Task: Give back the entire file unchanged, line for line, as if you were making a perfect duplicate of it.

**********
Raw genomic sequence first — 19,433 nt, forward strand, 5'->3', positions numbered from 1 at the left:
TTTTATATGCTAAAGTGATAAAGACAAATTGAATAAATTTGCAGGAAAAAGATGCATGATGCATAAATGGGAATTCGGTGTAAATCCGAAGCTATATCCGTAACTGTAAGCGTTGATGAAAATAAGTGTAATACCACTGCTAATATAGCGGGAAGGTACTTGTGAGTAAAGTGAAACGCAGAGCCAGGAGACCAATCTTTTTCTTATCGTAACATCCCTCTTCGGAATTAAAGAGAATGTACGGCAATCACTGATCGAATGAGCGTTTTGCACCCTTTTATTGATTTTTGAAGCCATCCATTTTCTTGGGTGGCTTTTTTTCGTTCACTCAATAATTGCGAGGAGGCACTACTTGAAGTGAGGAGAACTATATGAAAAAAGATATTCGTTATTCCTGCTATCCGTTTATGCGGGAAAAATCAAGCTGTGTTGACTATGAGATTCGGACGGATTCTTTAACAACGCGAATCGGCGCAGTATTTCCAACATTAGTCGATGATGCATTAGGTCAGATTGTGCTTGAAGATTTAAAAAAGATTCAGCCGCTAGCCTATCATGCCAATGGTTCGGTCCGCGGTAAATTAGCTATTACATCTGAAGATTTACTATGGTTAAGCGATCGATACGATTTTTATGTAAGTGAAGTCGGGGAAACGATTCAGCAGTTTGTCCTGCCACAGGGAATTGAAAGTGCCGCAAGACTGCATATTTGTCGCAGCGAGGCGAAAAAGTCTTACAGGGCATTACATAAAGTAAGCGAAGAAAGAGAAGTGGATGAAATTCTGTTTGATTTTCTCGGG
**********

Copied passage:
Raw genomic sequence first — 19,433 nt, forward strand, 5'->3', positions numbered from 1 at the left:
TTTTATATGCTAAAGTGATAAAGACAAATTGAATAAATTTGCAGGAAAAAGATGCATGATGCATAAATGGGAATTCGGTGTAAATCCGAAGCTATATCCGTAACTGTAAGCGTTGATGAAAATAAGTGTAATACCACTGCTAATATAGCGGGAAGGTACTTGTGAGTAAAGTGAAACGCAGAGCCAGGAGACCAATCTTTTTCTTATCGTAACATCCCTCTTCGGAATTAAAGAGAATGTACGGCAATCACTGATCGAATGAGCGTTTTGCACCCTTTTATTGATTTTTGAAGCCATCCATTTTCTTGGGTGGCTTTTTTTCGTTCACTCAATAATTGCGAGGAGGCACTACTTGAAGTGAGGAGAACTATATGAAAAAAGATATTCGTTATTCCTGCTATCCGTTTATGCGGGAAAAATCAAGCTGTGTTGACTATGAGATTCGGACGGATTCTTTAACAACGCGAATCGGCGCAGTATTTCCAACATTAGTCGATGATGCATTAGGTCAGATTGTGCTTGAAGATTTAAAAAAGATTCAGCCGCTAGCCTATCATGCCAATGGTTCGGTCCGCGGTAAATTAGCTATTACATCTGAAGATTTACTATGGTTAAGCGATCGATACGATTTTTATGTAAGTGAAGTCGGGGAAACGATTCAGCAGTTTGTCCTGCCACAGGGAATTGAAAGTGCCGCAAGACTGCATATTTGTCGCAGCGAGGCGAAAAAGTCTTACAGGGCATTACATAAAGTAAGCGAAGAAAGAGAAGTGGATGAAATTCTGTTTGATTTTCTCGGG